Shinya et al.[10]3 lesions of HCC, 2 years after liver transplant tumor recurrence in the upper mediastinumSurgical ressection
    Huang et al.[13]2 patients with hepatitis-C related HCC, after several courses of TACE developed mediastinal and pericardial neoplastic growthRadiotherapy
    Chen et al.[14]HCC 3 cm treated with TACE; 2 years after presents hoarseness, a chest CT scan revealed a 5-cm tumor over the aortopulmonary window of the mediastinumTACE
    Oncale et al.[15]HCC with liver mass 11 cm ×13 cm with vena cava invasion and extension to the right atrium (4 cm × 4 cm )Sorafenib
    Sung et al.[16]HCC with associated thrombus was found to extend from the liver through the inferior vena cava into the right atriumSurgical ressection
    Masci et al.[17]Right intraventricular metastasis from HCC in a patient who had undergone a partial hepatectomy for HCC more than two years earlierSystemic chemotherapy with cisplatin and doxorubicin
    Ulus et al.[18]HCC who was incidentally found to have an intracavitary mass completely occupying the right atriumSurgical resection
    Tastekin et al.[19]HCC with hepatectomy; 1 year after patient started to present dyspnea, hoarseness, palpitation, chest CT scan showed a mass of 4 cm in the left heart ventricle and myocardial invasionSurgical ressection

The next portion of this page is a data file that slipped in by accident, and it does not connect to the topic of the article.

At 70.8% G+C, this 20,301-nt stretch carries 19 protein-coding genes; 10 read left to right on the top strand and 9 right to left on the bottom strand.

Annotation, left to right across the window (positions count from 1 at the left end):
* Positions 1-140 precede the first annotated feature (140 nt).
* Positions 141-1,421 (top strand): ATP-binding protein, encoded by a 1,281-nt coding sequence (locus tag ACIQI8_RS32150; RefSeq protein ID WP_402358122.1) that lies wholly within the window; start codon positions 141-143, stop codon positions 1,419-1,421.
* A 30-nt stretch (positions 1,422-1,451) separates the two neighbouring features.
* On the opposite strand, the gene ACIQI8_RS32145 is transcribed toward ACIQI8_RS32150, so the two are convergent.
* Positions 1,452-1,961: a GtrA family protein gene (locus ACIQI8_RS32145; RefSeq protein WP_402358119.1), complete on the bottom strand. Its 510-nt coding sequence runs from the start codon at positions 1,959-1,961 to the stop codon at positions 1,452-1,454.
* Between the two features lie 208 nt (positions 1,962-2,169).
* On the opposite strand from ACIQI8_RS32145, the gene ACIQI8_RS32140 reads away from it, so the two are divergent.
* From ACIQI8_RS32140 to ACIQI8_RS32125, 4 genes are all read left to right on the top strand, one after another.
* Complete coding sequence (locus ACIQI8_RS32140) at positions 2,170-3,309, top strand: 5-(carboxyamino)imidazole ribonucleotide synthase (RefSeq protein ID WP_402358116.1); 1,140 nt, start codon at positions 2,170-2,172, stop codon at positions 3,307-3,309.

Lei et al.[20]The first patient was noted to have a large RV tumor mass with intracavitary growth and myocardial invasion; the second had massive pulmonary and LA metastasis; and the third patient had a right atrial tumor mass with concomitant RV and LA involvement
    Fukuoka et al.[21]Patient with pulmonary metastases from HCC, who presented with a tumor in the left lung, extending to the left atrium through the left pulmonary veinSorafenib

    The present study showed that, despite therapeutic advances and the use of target therapy, survival is very limited when tumor is advanced, diagnosis is made at a later stage, and there are distant metastases.

    Financial support and sponsorship

    None.

    Conflicts of interest

    There are no conflicts of interest.

    Patient consent

    Consent form was obtained from the patient family.

    Ethics approval

    The study was approved by the Institutional Review Board of IAMSPE.